• No one ever considered off-street bus terminals in Flushing, Downtown Brooklyn, the Flatbush Nostrand Junction or the Brooklyn Army Terminal as a way of reducing on-street traffic congestion.
  • There is no funding for new rail freight tunnels across the Narrows to reduce truck traffic on the Brooklyn-Queens Expressway or a new rail passenger tunnel across the Hudson.
  • The Triboro RX line has been on the back burner for over forty years and is going nowhere.

It Does Not End There
Unnecessary or overly expensive capital projects that are long delayed and over budget while ignoring needed projects is not the only way mass transit riders get screwed.

The B44 SBS was implemented as a poor substitute for a subway line. New parking and turning regulations were put in place to speed traffic, but they are not enforced. The result is that bus traffic is still delayed through the Flatbush / Nostrand Junction, a problem SBS was supposed to reduce or eliminate. Two promised lanes of through traffic becomes one in Crown Heights, causing massive delays to automobile and truck traffic due to non-enforcement of curbside parking during the morning rush hour.

Routing problems with local buses have been ignored for more than 70 years. Only now is bus bunching getting some attention with Bus Time. It was already due to have been implemented in Brooklyn and we are still waiting. Instead of providing the number of minutes away the next bus is at bus shelters, as promised, Bus Time will only tell smartphone users how far away a bus is by distance, asking riders to convert distance into time.

Floor and some wall tile at subway stations rehabbed over the past 20 years are already crumbling when original tile lasted more than 60 years. Yet no one is held accountable.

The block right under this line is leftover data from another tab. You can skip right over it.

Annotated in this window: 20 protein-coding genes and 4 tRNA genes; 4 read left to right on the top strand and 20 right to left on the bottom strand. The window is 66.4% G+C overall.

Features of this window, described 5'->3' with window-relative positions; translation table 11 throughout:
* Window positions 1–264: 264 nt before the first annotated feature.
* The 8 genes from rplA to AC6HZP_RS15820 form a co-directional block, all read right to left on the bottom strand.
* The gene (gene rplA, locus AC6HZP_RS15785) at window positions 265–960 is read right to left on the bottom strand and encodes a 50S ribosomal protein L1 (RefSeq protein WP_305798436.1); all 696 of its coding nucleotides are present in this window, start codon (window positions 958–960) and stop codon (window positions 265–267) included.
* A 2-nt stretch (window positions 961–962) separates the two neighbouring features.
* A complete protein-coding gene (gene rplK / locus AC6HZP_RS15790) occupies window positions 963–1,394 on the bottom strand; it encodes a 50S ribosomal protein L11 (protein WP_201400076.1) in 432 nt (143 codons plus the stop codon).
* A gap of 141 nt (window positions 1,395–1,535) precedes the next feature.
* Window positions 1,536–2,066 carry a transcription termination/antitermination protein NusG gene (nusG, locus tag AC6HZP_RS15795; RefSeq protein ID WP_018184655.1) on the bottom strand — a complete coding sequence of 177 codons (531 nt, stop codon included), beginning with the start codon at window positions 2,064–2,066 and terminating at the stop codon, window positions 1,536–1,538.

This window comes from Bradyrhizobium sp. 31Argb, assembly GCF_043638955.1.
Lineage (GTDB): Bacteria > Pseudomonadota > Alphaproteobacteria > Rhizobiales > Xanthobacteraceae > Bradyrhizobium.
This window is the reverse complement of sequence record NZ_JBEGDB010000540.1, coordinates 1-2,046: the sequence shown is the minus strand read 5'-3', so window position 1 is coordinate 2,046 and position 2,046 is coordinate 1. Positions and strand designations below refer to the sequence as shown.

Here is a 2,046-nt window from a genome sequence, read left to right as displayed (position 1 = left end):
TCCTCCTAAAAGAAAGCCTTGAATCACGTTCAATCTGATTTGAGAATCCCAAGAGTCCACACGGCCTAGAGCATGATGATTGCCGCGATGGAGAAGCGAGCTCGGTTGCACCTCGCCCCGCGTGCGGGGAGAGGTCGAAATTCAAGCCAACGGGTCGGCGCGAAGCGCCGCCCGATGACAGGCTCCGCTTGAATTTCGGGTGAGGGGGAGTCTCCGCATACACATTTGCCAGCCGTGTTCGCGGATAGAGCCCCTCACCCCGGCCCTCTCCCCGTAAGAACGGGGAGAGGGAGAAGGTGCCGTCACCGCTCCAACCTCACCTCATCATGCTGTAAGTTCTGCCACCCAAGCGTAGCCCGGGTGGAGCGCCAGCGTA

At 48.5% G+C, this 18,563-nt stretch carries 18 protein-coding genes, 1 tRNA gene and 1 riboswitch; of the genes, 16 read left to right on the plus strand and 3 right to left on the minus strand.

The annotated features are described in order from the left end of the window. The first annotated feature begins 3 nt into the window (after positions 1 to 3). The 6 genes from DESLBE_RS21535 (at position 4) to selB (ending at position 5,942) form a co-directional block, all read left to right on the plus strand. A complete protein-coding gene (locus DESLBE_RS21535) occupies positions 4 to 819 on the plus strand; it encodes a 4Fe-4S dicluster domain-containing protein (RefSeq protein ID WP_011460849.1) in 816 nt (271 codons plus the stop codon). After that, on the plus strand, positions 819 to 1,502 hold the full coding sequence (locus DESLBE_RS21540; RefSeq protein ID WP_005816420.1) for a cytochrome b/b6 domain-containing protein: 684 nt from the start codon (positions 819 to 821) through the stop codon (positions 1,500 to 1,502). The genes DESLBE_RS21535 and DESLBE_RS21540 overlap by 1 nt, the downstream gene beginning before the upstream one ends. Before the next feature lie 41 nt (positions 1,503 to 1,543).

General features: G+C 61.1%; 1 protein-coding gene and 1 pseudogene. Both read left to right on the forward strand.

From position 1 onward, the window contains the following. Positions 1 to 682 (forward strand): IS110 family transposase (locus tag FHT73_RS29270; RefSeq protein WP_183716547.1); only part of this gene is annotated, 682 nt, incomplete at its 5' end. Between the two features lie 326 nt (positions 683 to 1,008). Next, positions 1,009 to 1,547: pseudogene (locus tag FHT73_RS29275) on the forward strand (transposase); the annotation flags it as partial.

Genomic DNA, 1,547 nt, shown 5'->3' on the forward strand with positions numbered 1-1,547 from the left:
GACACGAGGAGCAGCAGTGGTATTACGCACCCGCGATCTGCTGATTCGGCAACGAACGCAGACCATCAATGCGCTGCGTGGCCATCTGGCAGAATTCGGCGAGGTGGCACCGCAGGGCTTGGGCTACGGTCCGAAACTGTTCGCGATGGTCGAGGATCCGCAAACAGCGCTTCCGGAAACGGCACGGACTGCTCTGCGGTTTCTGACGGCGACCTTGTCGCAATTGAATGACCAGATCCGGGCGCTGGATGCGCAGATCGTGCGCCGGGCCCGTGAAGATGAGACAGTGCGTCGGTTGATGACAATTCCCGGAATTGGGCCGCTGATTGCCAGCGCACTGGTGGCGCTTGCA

Conclusion

When will our politicians wake up and realize how vital good mass transit is to the economy of our region and provide the funds we need? We hear a lot about the need for pre-K for our youth. Every time a major league team needs a new stadium, they get it. You would never hear a politician say we can only afford to subsidize a new stadium for the Yankees or the Mets, but not both. Former Borough President Marty Markowitz was gung-ho for the Nets to come to Brooklyn, which is now a reality.

Yet when it comes to mass transit, we always have to make a choice between projects, and most of the time we get neither. In my lifetime, I have already seen three Yankee Stadiums, but am still waiting for the first Second Avenue Subway, which may never be completed in Manhattan or extended to Brooklyn.

The Commute is a weekly feature highlighting news and information about the city’s mass transit system and transportation infrastructure. It is written by Allan Rosen, a Manhattan Beach resident and former Director of MTA/NYC Transit Bus Planning (1981).

Disclaimer: The above is an opinion column and may not represent the thoughts or position of Sheepshead Bites. Based upon their expertise in their respective fields, our columnists are responsible for fact-checking their own work, and their submissions are edited only for length, grammar and clarity. If you would like to submit an opinion piece or become a regularly featured contributor, please e-mail nberke [at] sheepsheadbites [dot] com.